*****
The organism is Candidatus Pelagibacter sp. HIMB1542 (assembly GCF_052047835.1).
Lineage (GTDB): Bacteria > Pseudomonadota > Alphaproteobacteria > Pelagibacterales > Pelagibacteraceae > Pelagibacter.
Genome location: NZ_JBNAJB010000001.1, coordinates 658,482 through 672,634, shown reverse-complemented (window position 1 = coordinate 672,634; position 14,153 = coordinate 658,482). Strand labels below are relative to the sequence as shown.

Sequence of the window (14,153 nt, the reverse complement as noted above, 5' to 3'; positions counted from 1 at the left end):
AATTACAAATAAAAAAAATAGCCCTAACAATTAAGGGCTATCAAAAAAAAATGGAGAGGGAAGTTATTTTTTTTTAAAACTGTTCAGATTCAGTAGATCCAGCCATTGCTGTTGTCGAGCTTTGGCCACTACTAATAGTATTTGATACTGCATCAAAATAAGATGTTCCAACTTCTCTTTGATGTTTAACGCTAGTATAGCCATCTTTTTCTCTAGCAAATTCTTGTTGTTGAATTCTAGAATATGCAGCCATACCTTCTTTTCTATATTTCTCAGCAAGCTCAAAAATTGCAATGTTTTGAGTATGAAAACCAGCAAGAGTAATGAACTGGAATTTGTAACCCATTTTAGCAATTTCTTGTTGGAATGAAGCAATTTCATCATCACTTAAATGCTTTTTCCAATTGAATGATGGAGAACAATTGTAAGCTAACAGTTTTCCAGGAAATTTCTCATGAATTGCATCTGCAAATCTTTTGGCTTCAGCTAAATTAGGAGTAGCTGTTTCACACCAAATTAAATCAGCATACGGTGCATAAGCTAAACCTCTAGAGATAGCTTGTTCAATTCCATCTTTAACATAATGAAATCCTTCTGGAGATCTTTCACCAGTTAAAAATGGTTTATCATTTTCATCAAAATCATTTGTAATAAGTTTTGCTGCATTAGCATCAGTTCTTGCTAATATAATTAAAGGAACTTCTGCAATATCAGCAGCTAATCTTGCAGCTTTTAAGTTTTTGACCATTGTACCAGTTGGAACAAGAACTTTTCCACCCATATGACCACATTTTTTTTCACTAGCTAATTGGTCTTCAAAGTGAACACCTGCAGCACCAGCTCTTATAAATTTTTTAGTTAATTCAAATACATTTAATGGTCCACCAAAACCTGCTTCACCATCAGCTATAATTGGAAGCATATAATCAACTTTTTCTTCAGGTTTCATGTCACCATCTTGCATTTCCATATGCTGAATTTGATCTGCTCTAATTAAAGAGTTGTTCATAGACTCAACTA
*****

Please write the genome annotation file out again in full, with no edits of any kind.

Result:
The organism is Candidatus Pelagibacter sp. HIMB1542 (assembly GCF_052047835.1).
Lineage (GTDB): Bacteria > Pseudomonadota > Alphaproteobacteria > Pelagibacterales > Pelagibacteraceae > Pelagibacter.
Genome location: NZ_JBNAJB010000001.1, coordinates 658,482 through 672,634, shown reverse-complemented (window position 1 = coordinate 672,634; position 14,153 = coordinate 658,482). Strand labels below are relative to the sequence as shown.

Sequence of the window (14,153 nt, the reverse complement as noted above, 5' to 3'; positions counted from 1 at the left end):
AATTACAAATAAAAAAAATAGCCCTAACAATTAAGGGCTATCAAAAAAAAATGGAGAGGGAAGTTATTTTTTTTTAAAACTGTTCAGATTCAGTAGATCCAGCCATTGCTGTTGTCGAGCTTTGGCCACTACTAATAGTATTTGATACTGCATCAAAATAAGATGTTCCAACTTCTCTTTGATGTTTAACGCTAGTATAGCCATCTTTTTCTCTAGCAAATTCTTGTTGTTGAATTCTAGAATATGCAGCCATACCTTCTTTTCTATATTTCTCAGCAAGCTCAAAAATTGCAATGTTTTGAGTATGAAAACCAGCAAGAGTAATGAACTGGAATTTGTAACCCATTTTAGCAATTTCTTGTTGGAATGAAGCAATTTCATCATCACTTAAATGCTTTTTCCAATTGAATGATGGAGAACAATTGTAAGCTAACAGTTTTCCAGGAAATTTCTCATGAATTGCATCTGCAAATCTTTTGGCTTCAGCTAAATTAGGAGTAGCTGTTTCACACCAAATTAAATCAGCATACGGTGCATAAGCTAAACCTCTAGAGATAGCTTGTTCAATTCCATCTTTAACATAATGAAATCCTTCTGGAGATCTTTCACCAGTTAAAAATGGTTTATCATTTTCATCAAAATCATTTGTAATAAGTTTTGCTGCATTAGCATCAGTTCTTGCTAATATAATTAAAGGAACTTCTGCAATATCAGCAGCTAATCTTGCAGCTTTTAAGTTTTTGACCATTGTACCAGTTGGAACAAGAACTTTTCCACCCATATGACCACATTTTTTTTCACTAGCTAATTGGTCTTCAAAGTGAACACCTGCAGCACCAGCTCTTATAAATTTTTTAGTTAATTCAAATACATTTAATGGTCCACCAAAACCTGCTTCACCATCAGCTATAATTGGAAGCATATAATCAACTTTTTCTTCAGGTTTCATGTCACCATCTTGCATTTCCATATGCTGAATTTGATCTGCTCTAATTAAAGAGTTGTTCATAGACTCAACTA